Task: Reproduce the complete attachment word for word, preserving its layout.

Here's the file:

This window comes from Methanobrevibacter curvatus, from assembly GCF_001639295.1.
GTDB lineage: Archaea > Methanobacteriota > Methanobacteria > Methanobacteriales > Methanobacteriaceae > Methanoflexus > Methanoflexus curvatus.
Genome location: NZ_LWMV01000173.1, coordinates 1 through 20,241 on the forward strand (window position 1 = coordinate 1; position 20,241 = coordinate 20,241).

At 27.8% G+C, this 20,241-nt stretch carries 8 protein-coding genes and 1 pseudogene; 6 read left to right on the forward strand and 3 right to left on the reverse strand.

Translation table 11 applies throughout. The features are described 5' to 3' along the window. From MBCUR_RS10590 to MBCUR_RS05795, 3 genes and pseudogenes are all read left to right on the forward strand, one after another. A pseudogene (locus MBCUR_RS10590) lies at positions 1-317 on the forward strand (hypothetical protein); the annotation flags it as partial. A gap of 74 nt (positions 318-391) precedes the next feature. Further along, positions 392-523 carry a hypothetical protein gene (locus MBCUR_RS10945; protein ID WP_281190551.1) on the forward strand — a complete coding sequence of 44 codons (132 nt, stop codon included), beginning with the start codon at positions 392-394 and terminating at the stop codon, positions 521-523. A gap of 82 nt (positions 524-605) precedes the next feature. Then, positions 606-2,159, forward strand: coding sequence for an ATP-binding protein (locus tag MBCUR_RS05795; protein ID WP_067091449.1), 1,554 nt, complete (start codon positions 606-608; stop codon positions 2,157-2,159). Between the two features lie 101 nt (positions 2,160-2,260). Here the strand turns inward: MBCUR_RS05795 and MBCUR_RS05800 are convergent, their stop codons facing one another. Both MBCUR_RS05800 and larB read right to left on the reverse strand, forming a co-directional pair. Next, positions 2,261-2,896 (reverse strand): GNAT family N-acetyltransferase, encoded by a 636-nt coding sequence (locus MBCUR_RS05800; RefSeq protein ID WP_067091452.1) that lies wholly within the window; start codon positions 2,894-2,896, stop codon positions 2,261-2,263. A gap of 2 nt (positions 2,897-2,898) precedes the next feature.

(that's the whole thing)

This window comes from Methanobrevibacter curvatus, from assembly GCF_001639295.1.
GTDB lineage: Archaea > Methanobacteriota > Methanobacteria > Methanobacteriales > Methanobacteriaceae > Methanoflexus > Methanoflexus curvatus.
Genome location: NZ_LWMV01000173.1, coordinates 1 through 20,241 on the forward strand (window position 1 = coordinate 1; position 20,241 = coordinate 20,241).

At 27.8% G+C, this 20,241-nt stretch carries 8 protein-coding genes and 1 pseudogene; 6 read left to right on the forward strand and 3 right to left on the reverse strand.

Translation table 11 applies throughout. The features are described 5' to 3' along the window. From MBCUR_RS10590 to MBCUR_RS05795, 3 genes and pseudogenes are all read left to right on the forward strand, one after another. A pseudogene (locus MBCUR_RS10590) lies at positions 1-317 on the forward strand (hypothetical protein); the annotation flags it as partial. A gap of 74 nt (positions 318-391) precedes the next feature. Further along, positions 392-523 carry a hypothetical protein gene (locus MBCUR_RS10945; protein ID WP_281190551.1) on the forward strand — a complete coding sequence of 44 codons (132 nt, stop codon included), beginning with the start codon at positions 392-394 and terminating at the stop codon, positions 521-523. A gap of 82 nt (positions 524-605) precedes the next feature. Then, positions 606-2,159, forward strand: coding sequence for an ATP-binding protein (locus tag MBCUR_RS05795; protein ID WP_067091449.1), 1,554 nt, complete (start codon positions 606-608; stop codon positions 2,157-2,159). Between the two features lie 101 nt (positions 2,160-2,260). Here the strand turns inward: MBCUR_RS05795 and MBCUR_RS05800 are convergent, their stop codons facing one another. Both MBCUR_RS05800 and larB read right to left on the reverse strand, forming a co-directional pair. Next, positions 2,261-2,896 (reverse strand): GNAT family N-acetyltransferase, encoded by a 636-nt coding sequence (locus MBCUR_RS05800; RefSeq protein ID WP_067091452.1) that lies wholly within the window; start codon positions 2,894-2,896, stop codon positions 2,261-2,263. A gap of 2 nt (positions 2,897-2,898) precedes the next feature.